Emergency & crisis funding

Evaluation and impact reports on emergency and crisis funding.

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European Journalism Centre (p7-8)

Takeaways and recommendations for running a crisis fund

  1. The COVID-19 crisis and the various emergency funds set up in the last year have proven that it is possible for funders to provide unrestricted core funding to news organisations to sustain day-to-day operations. While project-specific funding has its own benefits and is not to be disregarded, funders should identify ways to make and keep core funding as part of their regular offering, and not just when a crisis strikes.

  2. Providing core funding not only allows news organisations to keep the lights on and continue to inform their communities. It also gives organisations the time and breathing space to brainstorm and start developing new community engagement initiatives, or test additional revenue streams at their own pace, as we learned from some Fund grantees.

  3. Well-defined eligibility and judging criteria, and a well-designed application and shortlisting process are key in ensuring that core funding goes to the applicants that need it most, and who have clear ideas for how the grant can benefit both their community and their organisation. This approach also provides reassurance to grantees that they are trusted to make their own decisions about their activities and solve their own problems, without having to overstretch to fit their work into specific project requirements.

  4. Prompted by the pandemic and by the disappearance of advertising incomes, many grantees have been or are currently reviewing their business models and developing new income streams. However, it takes a longer time to implement these new initiatives strategically, and for them to start bringing in revenue – grantees expressed some concern that these pivots, while beneficial, will take too long to fill the current financial gaps, and said they still require grant funding support to tide them over while new revenue streams take hold.

  5. Some grantees highlighted a lack of business strategy expertise (in areas such as leadership, product, revenue) among their staff, and even difficulties in finding suitable external consultants with the right mix of skills and understanding of newsrooms (especially in some CEE countries). Several Endurance Fund grantees reported that having timelines and clearly defined intermediate goals (defined internally and/or with support of external mentors) enabled them to spend the funds effectively and to accomplish their chosen initiatives. This shows that grants provided for pivots should provide, where possible, a complementary package of coaching and business development support for staff members (at least at the start of the grant period).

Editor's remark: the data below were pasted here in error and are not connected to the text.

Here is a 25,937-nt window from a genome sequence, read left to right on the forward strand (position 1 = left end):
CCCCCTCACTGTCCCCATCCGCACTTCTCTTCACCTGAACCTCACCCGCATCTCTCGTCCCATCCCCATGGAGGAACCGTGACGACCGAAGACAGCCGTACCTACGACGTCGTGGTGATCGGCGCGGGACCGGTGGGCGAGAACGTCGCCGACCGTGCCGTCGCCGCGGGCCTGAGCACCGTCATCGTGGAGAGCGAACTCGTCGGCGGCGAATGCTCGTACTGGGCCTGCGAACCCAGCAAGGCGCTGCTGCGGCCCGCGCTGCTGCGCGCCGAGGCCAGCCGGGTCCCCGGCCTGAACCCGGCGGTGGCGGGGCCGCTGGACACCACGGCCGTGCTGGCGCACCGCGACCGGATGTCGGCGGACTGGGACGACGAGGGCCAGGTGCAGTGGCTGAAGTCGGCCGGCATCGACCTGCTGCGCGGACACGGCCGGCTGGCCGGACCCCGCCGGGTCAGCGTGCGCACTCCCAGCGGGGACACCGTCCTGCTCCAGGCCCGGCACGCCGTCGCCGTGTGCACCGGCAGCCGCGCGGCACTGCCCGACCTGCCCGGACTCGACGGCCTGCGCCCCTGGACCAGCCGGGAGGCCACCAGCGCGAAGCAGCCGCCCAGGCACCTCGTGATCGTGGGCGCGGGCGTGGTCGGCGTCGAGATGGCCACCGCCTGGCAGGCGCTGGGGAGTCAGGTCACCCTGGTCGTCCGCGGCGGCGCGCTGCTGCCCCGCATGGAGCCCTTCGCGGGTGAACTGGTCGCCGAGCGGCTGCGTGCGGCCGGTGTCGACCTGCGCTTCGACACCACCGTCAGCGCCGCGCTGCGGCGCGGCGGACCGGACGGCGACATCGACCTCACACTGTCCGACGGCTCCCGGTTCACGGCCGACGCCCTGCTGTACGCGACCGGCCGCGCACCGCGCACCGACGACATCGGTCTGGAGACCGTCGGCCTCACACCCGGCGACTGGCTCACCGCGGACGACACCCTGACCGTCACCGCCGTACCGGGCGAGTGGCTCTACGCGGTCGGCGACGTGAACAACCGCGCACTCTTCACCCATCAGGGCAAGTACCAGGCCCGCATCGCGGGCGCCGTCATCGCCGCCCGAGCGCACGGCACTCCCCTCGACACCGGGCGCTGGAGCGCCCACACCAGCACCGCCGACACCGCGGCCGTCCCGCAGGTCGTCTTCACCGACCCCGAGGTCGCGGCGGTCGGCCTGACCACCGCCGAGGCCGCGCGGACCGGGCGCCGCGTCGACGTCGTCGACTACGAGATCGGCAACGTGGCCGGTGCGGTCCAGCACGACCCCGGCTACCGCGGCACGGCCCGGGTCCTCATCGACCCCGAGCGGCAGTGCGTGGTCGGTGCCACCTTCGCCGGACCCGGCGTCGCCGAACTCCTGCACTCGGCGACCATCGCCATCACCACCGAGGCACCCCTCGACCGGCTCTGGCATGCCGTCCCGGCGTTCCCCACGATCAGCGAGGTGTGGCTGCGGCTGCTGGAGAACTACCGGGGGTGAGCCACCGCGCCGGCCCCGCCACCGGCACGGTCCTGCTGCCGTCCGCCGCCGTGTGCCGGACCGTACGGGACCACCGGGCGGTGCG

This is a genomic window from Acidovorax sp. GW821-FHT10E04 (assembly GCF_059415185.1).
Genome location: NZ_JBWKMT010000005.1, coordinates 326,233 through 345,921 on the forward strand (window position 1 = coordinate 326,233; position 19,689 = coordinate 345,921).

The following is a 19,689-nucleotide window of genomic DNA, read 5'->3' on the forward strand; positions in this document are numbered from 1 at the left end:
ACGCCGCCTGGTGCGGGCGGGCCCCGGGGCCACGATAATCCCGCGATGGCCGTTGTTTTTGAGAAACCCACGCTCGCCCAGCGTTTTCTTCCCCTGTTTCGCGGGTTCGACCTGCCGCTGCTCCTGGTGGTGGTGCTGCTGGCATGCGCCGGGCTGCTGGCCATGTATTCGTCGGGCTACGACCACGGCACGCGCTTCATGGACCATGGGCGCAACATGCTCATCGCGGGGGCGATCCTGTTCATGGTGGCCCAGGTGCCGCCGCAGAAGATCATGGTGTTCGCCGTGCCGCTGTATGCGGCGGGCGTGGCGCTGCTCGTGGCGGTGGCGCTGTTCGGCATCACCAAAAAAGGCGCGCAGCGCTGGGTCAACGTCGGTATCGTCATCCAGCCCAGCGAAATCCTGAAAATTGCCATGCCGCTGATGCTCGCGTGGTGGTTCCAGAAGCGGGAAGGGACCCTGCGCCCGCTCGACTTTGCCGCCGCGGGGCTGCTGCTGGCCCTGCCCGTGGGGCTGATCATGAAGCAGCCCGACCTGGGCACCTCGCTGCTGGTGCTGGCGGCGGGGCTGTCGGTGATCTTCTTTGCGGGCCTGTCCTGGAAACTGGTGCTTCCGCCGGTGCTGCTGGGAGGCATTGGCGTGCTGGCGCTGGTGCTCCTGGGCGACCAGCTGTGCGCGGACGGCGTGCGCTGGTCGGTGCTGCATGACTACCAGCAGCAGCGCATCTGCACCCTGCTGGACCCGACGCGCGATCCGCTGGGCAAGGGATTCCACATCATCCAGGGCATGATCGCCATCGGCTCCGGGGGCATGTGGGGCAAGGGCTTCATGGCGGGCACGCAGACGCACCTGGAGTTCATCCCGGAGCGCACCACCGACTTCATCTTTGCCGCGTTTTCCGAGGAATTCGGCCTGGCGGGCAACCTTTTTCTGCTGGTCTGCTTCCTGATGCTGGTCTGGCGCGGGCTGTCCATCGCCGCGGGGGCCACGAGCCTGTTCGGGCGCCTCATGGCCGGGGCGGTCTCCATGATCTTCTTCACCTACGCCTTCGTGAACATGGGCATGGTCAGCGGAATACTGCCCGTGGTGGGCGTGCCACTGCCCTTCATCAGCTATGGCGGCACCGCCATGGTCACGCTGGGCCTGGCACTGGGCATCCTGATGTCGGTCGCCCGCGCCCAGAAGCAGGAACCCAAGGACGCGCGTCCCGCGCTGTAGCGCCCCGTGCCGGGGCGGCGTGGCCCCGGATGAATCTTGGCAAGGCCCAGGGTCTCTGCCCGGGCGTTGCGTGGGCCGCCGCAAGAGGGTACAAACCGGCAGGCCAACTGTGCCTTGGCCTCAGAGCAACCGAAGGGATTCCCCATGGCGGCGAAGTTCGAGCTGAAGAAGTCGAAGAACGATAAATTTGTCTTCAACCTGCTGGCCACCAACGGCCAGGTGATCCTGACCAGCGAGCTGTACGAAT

6. Low morale and mental health struggles were frequently expressed by grantees. Although funding can often provide temporary relief from the stress caused by uncertain financial circumstances, there is a wider issue around mental health to be addressed in the industry, which has been exacerbated by the COVID-19 pandemic and the pressure journalists and news organisations face to meet informational and reporting demands, combined with dwindling incomes, ongoing uncertainty of job stability and juggling work and personal life while working from home.

  7. Feedback from some of the organisations that received Emergency Fund and Endurance Fund support in Wave 2 indicated that the funding period was too short, and it also included the winter holidays (where taking time off slowed down some activities and expenditure). In some cases, grantees were also challenged in implementing activities or spending the funding because of sickness, unforeseen technical issues or equipment delivery problems. In the future, we will ensure the funding period is the same across the different waves of funding (i.e five to six months in the case of this Fund) to maximise the potential for organisations to develop their initiatives.

  8. Feedback from freelance journalists shows that concerns regarding the sustainability of the profession remain, as significant grant funding is not available to freelancers and the newsrooms that usually commission them are continuing to lose income. Going forward, there will be a need for additional funding for freelancers, as well as training and support mechanisms such as peer networks and resources to improve mental health. Some of this support is already available through initiatives like the Freelance Journalism Assembly run by the EJC, and the Society of Freelance Journalists global community.

EJC also published a blog post about the findings:


This resource page is a work in progress. Please get in touch to let us know what is missing using this form.

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